Polymyalgia Rheumatica

Polymyalgia rheumatica is a disorder that causes muscle pain and stiffness in your neck, shoulders, and hips. It is most common in women and almost always occurs in people over 50. The main symptom is stiffness after resting. Other symptoms include fever, weakness and weight loss. In some cases, polymyalgia rheumatica develops overnight. In others, it is gradual.

The cause is not known. There is no single test to diagnose polymyalgia rheumatica. Your doctor will use your medical history, symptoms, and a physical exam to make the diagnosis. Lab tests for inflammation may help confirm the diagnosis.

Polymyalgia rheumatica sometimes occurs along with giant cell arteritis, a condition that causes swelling of the arteries in your head. Symptoms include headaches and blurred vision. Doctors often prescribe prednisone, a steroid medicine, for both conditions. With treatment, polymyalgia rheumatica usually disappears in a day or two. Without treatment, it usually goes away after a year or more.

NIH: National Institute of Arthritis and Musculoskeletal and Skin Diseases

Symptoms of Polymyalgia Rheumatica

The following features are indicative of Polymyalgia Rheumatica:
  • shoulder ache
  • neck pain
  • upper arms pain
  • buttocks pain
  • hip pain
  • pain in thighs
  • stiffness
  • limited range of motion
  • mild fever
  • fatigue
  • loss of appetite
  • unintended weight loss
  • depression
  • malaise
It is possible that Polymyalgia Rheumatica shows no physical symptoms and still is present in a patient.

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Common Causes of Polymyalgia Rheumatica

The following are the most common causes of Polymyalgia Rheumatica:
  • gene variations
  • environmental triggers such as viral infections

Risk Factors for Polymyalgia Rheumatica

The following factors may increase the likelihood of Polymyalgia Rheumatica:
  • people of age more than 73
  • being women
  • White people living in northern European populations
  • people living in geographic region

Prevention of Polymyalgia Rheumatica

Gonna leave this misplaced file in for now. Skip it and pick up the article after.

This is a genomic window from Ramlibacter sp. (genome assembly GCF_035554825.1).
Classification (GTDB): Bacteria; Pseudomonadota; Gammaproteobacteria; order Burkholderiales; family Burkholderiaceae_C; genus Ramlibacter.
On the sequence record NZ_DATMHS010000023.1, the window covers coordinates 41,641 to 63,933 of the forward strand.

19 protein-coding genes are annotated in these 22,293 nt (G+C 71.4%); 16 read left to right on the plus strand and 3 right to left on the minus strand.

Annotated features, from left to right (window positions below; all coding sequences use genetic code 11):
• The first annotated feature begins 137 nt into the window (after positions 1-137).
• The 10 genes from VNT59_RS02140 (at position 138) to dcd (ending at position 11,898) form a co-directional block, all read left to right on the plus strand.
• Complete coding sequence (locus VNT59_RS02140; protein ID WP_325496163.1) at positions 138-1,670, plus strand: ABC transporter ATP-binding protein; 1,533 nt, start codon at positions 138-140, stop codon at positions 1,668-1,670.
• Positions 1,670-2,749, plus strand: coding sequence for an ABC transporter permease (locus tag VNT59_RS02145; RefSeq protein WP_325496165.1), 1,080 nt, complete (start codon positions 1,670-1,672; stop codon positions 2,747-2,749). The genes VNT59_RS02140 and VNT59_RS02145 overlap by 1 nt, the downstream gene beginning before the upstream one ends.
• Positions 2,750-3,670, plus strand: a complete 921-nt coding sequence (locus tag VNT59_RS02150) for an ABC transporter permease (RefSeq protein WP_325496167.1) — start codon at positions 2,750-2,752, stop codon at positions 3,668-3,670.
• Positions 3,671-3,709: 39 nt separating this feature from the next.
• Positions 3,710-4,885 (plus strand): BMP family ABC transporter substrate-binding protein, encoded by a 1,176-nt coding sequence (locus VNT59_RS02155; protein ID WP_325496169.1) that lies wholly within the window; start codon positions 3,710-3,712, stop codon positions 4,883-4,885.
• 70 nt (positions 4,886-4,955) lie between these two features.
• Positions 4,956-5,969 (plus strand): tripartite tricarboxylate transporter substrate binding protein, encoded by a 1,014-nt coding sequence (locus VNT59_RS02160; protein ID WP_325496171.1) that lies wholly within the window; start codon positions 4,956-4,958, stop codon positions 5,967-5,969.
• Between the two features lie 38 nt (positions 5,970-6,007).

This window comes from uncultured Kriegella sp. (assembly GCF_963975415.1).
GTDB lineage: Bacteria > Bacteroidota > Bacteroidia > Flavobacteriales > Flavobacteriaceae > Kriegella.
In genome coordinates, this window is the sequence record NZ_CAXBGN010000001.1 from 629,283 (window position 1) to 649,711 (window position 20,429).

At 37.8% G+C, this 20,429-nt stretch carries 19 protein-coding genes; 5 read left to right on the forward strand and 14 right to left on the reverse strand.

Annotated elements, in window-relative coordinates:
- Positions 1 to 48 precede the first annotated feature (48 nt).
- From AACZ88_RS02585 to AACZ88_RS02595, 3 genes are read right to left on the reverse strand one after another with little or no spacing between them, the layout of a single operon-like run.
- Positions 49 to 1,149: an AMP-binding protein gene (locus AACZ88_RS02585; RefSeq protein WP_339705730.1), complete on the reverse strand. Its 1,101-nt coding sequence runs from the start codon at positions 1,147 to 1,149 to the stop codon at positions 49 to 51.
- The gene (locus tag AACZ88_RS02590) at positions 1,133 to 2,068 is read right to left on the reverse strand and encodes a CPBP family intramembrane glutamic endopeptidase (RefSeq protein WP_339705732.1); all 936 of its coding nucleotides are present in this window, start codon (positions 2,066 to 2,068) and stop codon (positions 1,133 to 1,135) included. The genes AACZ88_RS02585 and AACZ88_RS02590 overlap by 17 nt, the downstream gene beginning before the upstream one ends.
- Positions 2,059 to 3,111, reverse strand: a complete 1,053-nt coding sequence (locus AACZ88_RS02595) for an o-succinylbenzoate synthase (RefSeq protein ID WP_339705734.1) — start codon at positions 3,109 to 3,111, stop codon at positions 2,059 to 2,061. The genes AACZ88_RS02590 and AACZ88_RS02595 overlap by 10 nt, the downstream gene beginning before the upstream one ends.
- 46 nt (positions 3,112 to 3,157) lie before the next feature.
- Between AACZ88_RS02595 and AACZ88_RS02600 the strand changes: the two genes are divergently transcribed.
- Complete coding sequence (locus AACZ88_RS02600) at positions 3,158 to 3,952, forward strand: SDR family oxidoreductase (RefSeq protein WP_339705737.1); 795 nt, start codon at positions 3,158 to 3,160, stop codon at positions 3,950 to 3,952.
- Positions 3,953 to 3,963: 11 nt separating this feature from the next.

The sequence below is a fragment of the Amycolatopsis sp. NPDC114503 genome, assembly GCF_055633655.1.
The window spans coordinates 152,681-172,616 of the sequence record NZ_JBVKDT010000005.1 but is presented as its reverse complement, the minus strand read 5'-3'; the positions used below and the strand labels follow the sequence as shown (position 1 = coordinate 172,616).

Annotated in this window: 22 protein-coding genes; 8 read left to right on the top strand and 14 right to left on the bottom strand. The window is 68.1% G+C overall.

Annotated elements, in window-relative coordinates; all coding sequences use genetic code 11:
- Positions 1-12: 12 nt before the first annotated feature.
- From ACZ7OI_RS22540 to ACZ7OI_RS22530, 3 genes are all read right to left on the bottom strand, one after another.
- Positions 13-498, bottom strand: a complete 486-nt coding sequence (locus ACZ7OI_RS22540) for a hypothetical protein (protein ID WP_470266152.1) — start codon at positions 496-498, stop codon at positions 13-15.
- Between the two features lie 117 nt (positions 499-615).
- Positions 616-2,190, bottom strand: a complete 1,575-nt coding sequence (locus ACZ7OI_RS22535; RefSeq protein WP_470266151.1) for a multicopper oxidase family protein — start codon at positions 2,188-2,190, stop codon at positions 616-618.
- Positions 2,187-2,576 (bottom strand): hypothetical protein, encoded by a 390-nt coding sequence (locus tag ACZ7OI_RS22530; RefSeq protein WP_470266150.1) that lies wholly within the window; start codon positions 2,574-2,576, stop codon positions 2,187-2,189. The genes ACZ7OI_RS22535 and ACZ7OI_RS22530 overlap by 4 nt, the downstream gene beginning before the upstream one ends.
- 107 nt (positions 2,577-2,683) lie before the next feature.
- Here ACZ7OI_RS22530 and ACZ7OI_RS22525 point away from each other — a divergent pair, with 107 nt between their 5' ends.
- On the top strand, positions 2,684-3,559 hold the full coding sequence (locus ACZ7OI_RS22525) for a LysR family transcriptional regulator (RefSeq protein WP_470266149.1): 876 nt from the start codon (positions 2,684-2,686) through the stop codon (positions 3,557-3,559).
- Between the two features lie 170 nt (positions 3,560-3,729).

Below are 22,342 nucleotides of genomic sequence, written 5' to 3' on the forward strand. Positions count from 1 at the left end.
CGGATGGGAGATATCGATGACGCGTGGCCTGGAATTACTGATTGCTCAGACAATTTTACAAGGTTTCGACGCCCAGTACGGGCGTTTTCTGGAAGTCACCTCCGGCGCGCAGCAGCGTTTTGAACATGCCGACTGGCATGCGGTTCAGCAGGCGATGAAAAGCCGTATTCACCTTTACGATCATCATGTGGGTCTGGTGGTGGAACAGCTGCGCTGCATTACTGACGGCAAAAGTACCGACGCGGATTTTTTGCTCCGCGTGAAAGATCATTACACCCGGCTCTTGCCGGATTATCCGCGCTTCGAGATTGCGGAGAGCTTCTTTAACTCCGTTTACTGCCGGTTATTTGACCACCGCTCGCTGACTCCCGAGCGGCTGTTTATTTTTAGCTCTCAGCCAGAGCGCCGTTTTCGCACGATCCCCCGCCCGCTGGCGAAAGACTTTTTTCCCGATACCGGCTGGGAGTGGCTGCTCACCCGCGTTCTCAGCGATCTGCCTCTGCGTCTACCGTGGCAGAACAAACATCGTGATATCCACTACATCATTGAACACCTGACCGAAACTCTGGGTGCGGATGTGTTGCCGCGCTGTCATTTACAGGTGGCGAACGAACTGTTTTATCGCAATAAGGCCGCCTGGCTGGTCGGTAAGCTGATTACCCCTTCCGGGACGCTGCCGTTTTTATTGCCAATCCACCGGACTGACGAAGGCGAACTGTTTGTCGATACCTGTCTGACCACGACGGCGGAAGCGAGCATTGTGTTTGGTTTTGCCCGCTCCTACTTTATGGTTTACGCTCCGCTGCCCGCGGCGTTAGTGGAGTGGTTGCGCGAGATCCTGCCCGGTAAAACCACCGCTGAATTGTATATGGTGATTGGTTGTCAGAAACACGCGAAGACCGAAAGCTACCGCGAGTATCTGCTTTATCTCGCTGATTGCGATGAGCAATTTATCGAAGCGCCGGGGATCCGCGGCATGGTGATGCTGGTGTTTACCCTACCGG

No, it is not possible to prevent Polymyalgia Rheumatica.
  • genetic factors

Occurrence of Polymyalgia Rheumatica

Number of Cases

The following are the number of Polymyalgia Rheumatica cases seen each year worldwide:
  • Widely occurring between 500K - 1 Million cases

Common Age Group

Polymyalgia Rheumatica most commonly occurs in the following age group:
  • Aged > 50 years

Common Gender

Polymyalgia Rheumatica can occur in any gender.

Lab Tests and Procedures for Diagnosis of Polymyalgia Rheumatica

The following lab tests and procedures are used to detect Polymyalgia Rheumatica:
  • Blood tests: To check the complete blood counts (CBC), erythrocyte sedimentation rate and C-reactive protein
  • Imaging tests: To distinguish polymyalgia rheumatica from other conditions that cause similar symptoms
  • Physical exam: To monitor signs and symptoms that may indicate the onset of giant cell arteritis

Doctor for Diagnosis of Polymyalgia Rheumatica

Patients should visit the following specialists if they have symptoms of Polymyalgia Rheumatica:
  • Rheumatologist

Complications of Polymyalgia Rheumatica if untreated

Yes, Polymyalgia Rheumatica causes complications if it is not treated. Below is the list of complications and problems that may arise if Polymyalgia Rheumatica is left untreated:
  • inability to perform everyday activities
  • peripheral arterial disease

Procedures for Treatment of Polymyalgia Rheumatica

The following procedures are used to treat Polymyalgia Rheumatica:
  • Physical therapy: To regain strength, coordination and the ability to perform everyday tasks

Self-care for Polymyalgia Rheumatica

The following self-care actions or lifestyle changes may help in the treatment or management of Polymyalgia Rheumatica:
  • Maintain healthy diet: Help to manage the side effects that may result from corticosteroid treatment
  • Exercise regularly: Helps to maintain a healthy weight and to strengthen bones and muscles
  • Use assistive devices: To make daily tasks easier

Alternative Medicine for Treatment of Polymyalgia Rheumatica

The following alternate medicine and therapies are known to help in the treatment or management of Polymyalgia Rheumatica:
  • Take calcium and vitamin D supplements: To help prevent bone loss

Patient Support for Treatment of Polymyalgia Rheumatica

The following actions may help Polymyalgia Rheumatica patients:
  • Support groups: Talking to others who are living with the same illness and challenges can be helpful and encouraging

Time for Treatment of Polymyalgia Rheumatica

While time-period of treatment for each patient may vary, below is the typical time-period for Polymyalgia Rheumatica to resolve if treated properly under an expert supervision:
  • More than 1 year

Last updated date

This page was last updated on 2/04/2019.
This page provides information for Polymyalgia Rheumatica.
Giant Cell Arteritis

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